24th May, 2017
Ninety-one percent of New Zealand small businesses want to see large multinationals pay their fair share in tax.
The insight comers from MYOB’s latest Business Monitor survey, which gathered the opinions of 1015 small businesses in New Zealand ahead of the National-led government handing down the budget this week.
Small business owners were asked about a raft of policy and political issues affecting their business, as well as queried on several measures which had worked out on the other side of the Tasman.
High on the policy wishlist for NZ small businesses was a graduated company tax reduction policy, with 63 percent being in favour.
Australia recently passed a bill to lower the company tax rate for businesses with turnover of less than $10 million down to 27.5 percent – with a longer term aim of reducing company tax for companies of all sizes down to 25 percent.
“We think there is a case to me made for supporting small and start-up businesses with a lower rate and gradually extending the rate to cover all businesses,” said MYOB New Zealand General Manager, Carolyn Luey.
“Leaving them with more cash means they’re more likely to invest in new staff, new equipment and growth. “New Zealand small businesses need to remain competitive, especially those who are trading with the world. We’d like to see the government signal moves to reduce company tax to give these businesses the best chance of success.”
NZ small businesses also liked the look of the instant asset write-off scheme Australian businesses enjoy – where certain assets under $20,000 in value can be written off immediately rather than gradually.
“We found 68 percent of business owners would like the government to introduce an instant asset write off scheme to spur investment,” said Luey.
“Introducing a similar scheme here would be hugely welcomed by business owners.”
However, by far the most popular theoretical measure was a crackdown on large multinational corporations not paying their fair share of tax in NZ.
A whopping 91 percent of small businesses would support such a move if it were to be outlined by Bill English’s government, leading Luey to urge the government to “be bold” in how it tackles the issue.
Meanwhile, 62 percent of respondents were keen to see the government assign a proportion of its contracts to small business while 68 percent wanted to see simplification in the Holidays Act on how entitlements are calculated.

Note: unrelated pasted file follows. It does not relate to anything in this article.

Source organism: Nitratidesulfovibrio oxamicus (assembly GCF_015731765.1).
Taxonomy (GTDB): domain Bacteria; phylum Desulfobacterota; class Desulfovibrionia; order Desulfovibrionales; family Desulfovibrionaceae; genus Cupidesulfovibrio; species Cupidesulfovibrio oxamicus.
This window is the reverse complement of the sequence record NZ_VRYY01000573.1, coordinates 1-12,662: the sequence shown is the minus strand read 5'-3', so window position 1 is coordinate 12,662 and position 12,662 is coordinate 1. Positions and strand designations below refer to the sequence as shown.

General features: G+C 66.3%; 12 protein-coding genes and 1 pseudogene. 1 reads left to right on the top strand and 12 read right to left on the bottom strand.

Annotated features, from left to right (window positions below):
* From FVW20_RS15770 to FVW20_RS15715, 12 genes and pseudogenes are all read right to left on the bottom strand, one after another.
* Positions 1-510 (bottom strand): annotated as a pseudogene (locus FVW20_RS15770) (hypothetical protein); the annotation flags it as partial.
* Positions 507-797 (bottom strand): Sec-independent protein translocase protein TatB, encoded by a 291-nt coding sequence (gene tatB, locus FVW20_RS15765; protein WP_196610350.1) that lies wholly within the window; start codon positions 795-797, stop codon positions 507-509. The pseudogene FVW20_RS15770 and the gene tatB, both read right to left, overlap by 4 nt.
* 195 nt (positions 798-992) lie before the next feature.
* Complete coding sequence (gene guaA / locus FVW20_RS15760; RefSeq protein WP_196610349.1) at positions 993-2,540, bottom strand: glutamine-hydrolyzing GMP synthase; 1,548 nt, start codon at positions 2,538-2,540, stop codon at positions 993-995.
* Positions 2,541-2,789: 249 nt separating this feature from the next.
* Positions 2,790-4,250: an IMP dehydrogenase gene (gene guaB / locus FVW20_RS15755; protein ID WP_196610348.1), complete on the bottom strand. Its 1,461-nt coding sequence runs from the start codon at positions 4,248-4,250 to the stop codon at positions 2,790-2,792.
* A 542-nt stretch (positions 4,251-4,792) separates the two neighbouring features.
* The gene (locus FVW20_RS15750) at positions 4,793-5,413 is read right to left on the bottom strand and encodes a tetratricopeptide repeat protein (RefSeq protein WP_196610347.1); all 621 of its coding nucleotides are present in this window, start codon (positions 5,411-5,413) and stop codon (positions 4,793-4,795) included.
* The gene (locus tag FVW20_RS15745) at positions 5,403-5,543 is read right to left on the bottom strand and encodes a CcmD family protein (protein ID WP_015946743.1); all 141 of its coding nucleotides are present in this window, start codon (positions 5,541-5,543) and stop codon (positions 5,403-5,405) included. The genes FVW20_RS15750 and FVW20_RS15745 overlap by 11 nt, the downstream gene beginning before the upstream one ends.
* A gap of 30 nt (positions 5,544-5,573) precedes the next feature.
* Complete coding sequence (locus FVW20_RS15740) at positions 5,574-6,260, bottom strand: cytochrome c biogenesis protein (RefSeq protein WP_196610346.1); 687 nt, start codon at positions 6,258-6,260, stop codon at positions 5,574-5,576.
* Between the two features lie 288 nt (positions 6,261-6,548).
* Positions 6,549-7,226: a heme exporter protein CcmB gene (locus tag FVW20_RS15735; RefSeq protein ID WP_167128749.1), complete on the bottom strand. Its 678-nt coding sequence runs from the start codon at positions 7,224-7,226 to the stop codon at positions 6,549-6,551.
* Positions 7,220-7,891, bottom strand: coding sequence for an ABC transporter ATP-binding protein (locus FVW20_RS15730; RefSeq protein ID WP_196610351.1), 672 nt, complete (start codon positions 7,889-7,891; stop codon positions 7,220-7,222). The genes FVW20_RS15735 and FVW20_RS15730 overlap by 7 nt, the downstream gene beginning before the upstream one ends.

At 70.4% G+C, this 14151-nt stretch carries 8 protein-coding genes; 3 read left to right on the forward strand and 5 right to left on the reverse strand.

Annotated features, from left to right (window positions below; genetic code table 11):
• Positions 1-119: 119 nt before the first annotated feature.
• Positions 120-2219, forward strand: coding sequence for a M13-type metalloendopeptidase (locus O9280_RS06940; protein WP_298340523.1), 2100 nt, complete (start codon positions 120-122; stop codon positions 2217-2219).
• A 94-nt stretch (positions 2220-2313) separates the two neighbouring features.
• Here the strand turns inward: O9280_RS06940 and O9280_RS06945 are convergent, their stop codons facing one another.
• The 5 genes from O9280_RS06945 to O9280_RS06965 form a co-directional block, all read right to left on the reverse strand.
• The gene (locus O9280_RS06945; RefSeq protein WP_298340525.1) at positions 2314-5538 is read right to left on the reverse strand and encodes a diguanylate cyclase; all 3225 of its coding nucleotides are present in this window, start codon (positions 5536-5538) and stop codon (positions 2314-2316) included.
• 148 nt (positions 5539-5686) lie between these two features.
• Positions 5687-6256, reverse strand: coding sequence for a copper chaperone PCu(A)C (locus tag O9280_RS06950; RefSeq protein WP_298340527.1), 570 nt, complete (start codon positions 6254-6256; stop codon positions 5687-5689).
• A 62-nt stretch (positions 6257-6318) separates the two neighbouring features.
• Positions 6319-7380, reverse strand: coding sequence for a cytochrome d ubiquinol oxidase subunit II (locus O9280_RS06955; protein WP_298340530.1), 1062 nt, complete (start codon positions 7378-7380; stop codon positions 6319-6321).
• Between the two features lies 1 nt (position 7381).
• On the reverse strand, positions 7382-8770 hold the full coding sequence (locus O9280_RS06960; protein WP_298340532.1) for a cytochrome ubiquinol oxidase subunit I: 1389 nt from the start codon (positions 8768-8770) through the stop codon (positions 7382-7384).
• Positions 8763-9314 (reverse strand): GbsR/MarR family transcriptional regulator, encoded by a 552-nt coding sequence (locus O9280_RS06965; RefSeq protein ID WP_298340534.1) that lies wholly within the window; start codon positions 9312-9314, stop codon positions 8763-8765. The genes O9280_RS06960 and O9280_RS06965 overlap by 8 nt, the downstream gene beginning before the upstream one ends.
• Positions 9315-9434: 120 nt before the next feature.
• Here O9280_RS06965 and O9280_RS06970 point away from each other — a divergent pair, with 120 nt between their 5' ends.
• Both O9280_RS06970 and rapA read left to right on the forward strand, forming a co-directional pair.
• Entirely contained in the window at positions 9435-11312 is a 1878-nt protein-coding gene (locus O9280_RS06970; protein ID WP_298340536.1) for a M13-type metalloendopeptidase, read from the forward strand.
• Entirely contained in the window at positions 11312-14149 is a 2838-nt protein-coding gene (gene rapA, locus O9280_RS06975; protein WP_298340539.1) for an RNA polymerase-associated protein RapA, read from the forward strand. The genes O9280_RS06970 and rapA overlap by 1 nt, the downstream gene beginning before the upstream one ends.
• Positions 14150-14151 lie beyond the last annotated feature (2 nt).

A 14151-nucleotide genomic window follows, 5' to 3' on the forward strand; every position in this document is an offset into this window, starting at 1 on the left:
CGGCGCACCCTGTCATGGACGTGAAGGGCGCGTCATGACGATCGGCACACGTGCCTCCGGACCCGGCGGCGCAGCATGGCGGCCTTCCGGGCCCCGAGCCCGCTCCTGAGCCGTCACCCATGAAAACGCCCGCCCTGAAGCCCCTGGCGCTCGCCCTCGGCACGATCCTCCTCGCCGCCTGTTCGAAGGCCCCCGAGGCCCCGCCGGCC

“MYOB has been working alongside New Zealand businesses for more than 25 years and these two issues have consistently rate highly on their policy wish list during that time,” said Luey.
Ahead of the budget tomorrow and upcoming general election, The National Party would be buoyed by the strong support shown by the small business sector.
MYOB found that 61 percent said the National Party was in a good position to assist small businesses. In comparison, just 10 percent said the Labour Party was considered the best for small businesses.
Luey said the strong position was built on the back of popular measures including a 90-day trial period for new employees, and a pay-as-you-earn alternative to provisional tax.
However, she urged the National Party not to drop the ball.
“The Government is to be commended for getting the books into a state where we now have choices about where to invest next. That achievement is reflected in strong support for National from small business owners,” she said.
“Given that support, we strongly encourage the Government to bold in its thinking about how to best support business growth in our country in this week’s budget,” says Ms Luey.
Which of the following best describes your opinion regarding the next election?
|It is time for a change
|The current Government deserves to be re-elected
|It doesn’t make any difference to me which party is in power
Which of the major political parties do you consider best for helping businesses like yours succeed?
|New Zealand First
|None of them